First Italy Trip

Sep 24th, 2003, 03:26 PM
  #1  
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First Italy Trip

Hi all. I'm new here and have found a wealth of great info, especially on Italy.
Just wanted some suggestions from experienced travelers. My husband and I are in early 30's and are planning a trip to Italy the first 2 weeks of April in 2004. We're flying into and out of Rome, and we'd like to see Venice, Florence and maybe Tuscany too. Some people have recommended the Chinque de Terre as well. (We are laid back people and like beach communities)
If you had 14 days to do Italy, where would you go?
doodlebugg is offline  
Sep 24th, 2003, 03:59 PM
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It seems to me you'd be better off, with all those targets, flying into and out of different cities so as to not be doubling back to Rome and thus losing valuable time.

On the other hand as someone on another thread said today, there's never enough time to see Italy. Surely you plan to return again (and again), so try not to do too much this trip.

I just don't care for the idea of rushing from place to place. Take your time and soak it in.

Liking beach communities, perhaps you should spend a week in Rome, then rent a car for a week and take in the Sorrento-Capri-Pompeii-Amalfi areas.

In another year you'll do Tuscany- Cinque Terre, etc. Venice and the Lakes in yet another year. And so on.
TuckH is offline  
Sep 24th, 2003, 05:17 PM
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For a first trip to Italy to get a flavor of all the places you named, 14 days is enough. In the 14 days, I'd suggest you spend 4 in Rome, 3 in Florence/Siena, 3 in some other desirable part of Tuscany, and 3 or 4 in Venice. If you choose Cinque Terre as another destination, you might want to spend only one day/night there after or before Florence. Good luck.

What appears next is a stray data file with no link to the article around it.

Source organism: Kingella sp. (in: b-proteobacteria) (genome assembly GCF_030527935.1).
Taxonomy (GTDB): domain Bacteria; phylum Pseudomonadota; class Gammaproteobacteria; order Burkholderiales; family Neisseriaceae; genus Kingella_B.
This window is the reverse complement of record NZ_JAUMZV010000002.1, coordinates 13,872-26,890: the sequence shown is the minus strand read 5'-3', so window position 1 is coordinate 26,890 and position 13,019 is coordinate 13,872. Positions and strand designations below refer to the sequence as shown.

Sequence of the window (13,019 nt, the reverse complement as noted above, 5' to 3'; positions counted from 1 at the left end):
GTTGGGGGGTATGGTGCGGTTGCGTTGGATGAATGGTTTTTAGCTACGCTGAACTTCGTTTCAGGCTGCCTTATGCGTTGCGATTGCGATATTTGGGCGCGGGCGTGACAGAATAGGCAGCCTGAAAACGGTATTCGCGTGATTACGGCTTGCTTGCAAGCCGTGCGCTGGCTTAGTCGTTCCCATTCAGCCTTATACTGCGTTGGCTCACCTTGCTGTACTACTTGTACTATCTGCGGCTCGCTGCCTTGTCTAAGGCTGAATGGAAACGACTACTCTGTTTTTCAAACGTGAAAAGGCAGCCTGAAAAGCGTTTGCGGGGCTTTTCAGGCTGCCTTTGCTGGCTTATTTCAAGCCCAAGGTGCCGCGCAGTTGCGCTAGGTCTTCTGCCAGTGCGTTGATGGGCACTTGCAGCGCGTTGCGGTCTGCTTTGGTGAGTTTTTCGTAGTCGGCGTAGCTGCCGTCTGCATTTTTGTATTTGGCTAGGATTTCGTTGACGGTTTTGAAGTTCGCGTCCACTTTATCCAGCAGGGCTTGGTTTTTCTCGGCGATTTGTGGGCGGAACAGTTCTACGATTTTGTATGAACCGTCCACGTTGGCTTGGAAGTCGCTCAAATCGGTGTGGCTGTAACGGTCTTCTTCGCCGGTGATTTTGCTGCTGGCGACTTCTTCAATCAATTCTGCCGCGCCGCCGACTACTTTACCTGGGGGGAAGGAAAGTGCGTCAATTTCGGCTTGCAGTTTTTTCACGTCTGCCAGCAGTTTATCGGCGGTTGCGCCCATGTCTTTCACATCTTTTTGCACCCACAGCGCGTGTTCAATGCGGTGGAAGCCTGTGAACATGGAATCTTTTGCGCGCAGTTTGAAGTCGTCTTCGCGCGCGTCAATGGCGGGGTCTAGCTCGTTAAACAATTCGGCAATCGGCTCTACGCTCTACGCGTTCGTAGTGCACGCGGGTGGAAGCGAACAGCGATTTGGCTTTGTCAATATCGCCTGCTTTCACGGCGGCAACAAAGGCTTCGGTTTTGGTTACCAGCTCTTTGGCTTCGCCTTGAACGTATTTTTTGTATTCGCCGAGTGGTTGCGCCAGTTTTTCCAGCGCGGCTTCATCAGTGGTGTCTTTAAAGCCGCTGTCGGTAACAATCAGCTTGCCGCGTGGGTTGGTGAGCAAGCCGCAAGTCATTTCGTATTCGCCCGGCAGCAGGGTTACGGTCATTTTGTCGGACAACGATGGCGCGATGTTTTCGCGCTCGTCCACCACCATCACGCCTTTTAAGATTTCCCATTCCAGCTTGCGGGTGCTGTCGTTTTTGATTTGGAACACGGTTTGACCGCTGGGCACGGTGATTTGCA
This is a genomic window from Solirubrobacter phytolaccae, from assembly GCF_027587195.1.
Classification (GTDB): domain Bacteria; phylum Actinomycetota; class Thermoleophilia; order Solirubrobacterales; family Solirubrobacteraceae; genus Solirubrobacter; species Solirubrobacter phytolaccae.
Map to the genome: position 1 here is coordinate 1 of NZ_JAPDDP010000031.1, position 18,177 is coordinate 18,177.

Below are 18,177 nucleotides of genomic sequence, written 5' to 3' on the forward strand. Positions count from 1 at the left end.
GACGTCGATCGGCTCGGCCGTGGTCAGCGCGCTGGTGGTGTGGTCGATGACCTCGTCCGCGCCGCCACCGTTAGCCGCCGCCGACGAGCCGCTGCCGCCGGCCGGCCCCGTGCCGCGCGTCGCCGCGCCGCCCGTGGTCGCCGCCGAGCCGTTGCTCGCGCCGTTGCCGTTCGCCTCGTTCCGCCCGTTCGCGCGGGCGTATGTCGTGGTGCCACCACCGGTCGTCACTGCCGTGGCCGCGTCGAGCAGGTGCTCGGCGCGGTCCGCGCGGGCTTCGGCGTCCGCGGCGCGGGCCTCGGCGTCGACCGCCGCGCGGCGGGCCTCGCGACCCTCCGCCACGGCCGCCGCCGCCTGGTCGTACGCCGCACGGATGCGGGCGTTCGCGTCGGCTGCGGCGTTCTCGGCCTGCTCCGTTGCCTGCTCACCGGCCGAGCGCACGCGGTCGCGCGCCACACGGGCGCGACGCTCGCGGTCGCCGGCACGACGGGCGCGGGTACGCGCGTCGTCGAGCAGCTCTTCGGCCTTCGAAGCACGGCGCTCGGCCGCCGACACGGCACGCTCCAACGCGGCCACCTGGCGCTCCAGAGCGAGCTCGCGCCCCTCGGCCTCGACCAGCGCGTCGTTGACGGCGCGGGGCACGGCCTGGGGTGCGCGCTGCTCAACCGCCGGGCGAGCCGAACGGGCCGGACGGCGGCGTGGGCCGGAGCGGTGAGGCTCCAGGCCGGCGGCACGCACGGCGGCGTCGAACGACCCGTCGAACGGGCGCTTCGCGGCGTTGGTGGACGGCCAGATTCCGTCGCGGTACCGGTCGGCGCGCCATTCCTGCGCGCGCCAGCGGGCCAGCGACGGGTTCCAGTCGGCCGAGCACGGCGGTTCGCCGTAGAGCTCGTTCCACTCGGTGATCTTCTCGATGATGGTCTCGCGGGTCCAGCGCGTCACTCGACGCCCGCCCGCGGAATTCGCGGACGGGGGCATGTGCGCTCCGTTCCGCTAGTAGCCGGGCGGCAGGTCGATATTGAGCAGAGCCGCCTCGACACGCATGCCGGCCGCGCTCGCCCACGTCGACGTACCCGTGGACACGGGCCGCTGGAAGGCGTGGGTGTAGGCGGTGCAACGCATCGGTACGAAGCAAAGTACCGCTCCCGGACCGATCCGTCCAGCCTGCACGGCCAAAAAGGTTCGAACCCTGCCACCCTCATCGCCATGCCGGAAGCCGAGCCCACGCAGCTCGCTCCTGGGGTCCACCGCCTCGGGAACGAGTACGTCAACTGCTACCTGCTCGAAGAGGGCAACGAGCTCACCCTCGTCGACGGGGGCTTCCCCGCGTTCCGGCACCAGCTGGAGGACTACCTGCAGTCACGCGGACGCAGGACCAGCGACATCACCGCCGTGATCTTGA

Wayne is offline  
Sep 24th, 2003, 05:18 PM
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car or train??? We did it in a car a few years ago. We move along pretty fast. Take a look at your Michelin map, and the viamichelin website.
Rome, Assisi, Sienna, Florence, Venice, long drive to Cinque Terre (probably stop somewhere overnight)...final night in Orvieto. We had an early morning flight out of Rome, spent the last night in Orvieto. Had to get up at 430 to drive to the airport, turn in car, and catch flight, but had plenty of time.

How many nights in each city??? We never really plan it. Just stay as long as we feel like, then move on.

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ekellyga is offline  
Sep 25th, 2003, 08:19 AM
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BOB the NAVIGATORS? FIVE FAVORITE ITINERARIES
________________________________________
MAGICAL FAIRYLANDS:
* Arrive and depart Munich--14 nites--May thru Sep.--car travel
* ITINERARY: Salzburg, Dolomites, Venice, Lake Garda, Bavaria
============================================
BELLA ITALIA:
* Arr Milan, dep Venice--15 nites--car & train travel--April thru Oct.
* ITINERARY: Lakes, Ligurian coast, Tuscany, Florence, Venice
============================================
CLASSIC ITALIA:
* Arrive & depart Rome--12 to 14 nites--car & train travel, all year
* ITINERARY: Florence, Tuscan & Umbrian hilltowns, Rome
============================================
LA DOLCE VITA:
* Arr & dep Rome--12 nites--car & train travel--March thru Oct.
* ITINERARY: Amalfi coast, Tuscan hilltowns, Rome
============================================
OF ALPS & LAKES:
* Arrive and depart Zurich--12 nites--train travel--June thru Sep.
* ITINERARY: Berner Oberland, Lugano, Lake Como, Luzern

THE VILLAGE SAMPLER: My personal favorites?north to south
? Arr Milan & dep Rome---car travel---plan 3 nites per location
? Lake Orta, Castelrotto, Portovenere, Montalcino, Ravello

bobthenavigator is offline  
Sep 25th, 2003, 09:10 AM
  #6  
 
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My husband and I are also in early 30's and we just came back from Italy ( spent 2 weeks). We fly into Venice and left out of Rome. Spent 2 nights in Venice (not enough in my mind), 3 nights in Florence, 3 nights in Forte dei Marme (from there we did day trips to Cinque Terre, and Pisa) and spent 3 nights in Rome.
We also enjoy beach communities and Forte dei Marme is a perfect place - has sandy beaches (which is kind of unusual for Italy - you can see more rocky places everywhere). Keep in mind though, in April you probably won't be able to enjoy beach/swimming activities - the water may be to cold this time of the year.
Feel free to ask any questions and have a great trip.
nradovsky is offline  
Sep 25th, 2003, 09:14 AM
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Allow me to suggest some walking tours for you 3 days in Rome at: http://www.exseminarians.com/rome/
malanh is offline  
Sep 26th, 2003, 08:43 AM
  #8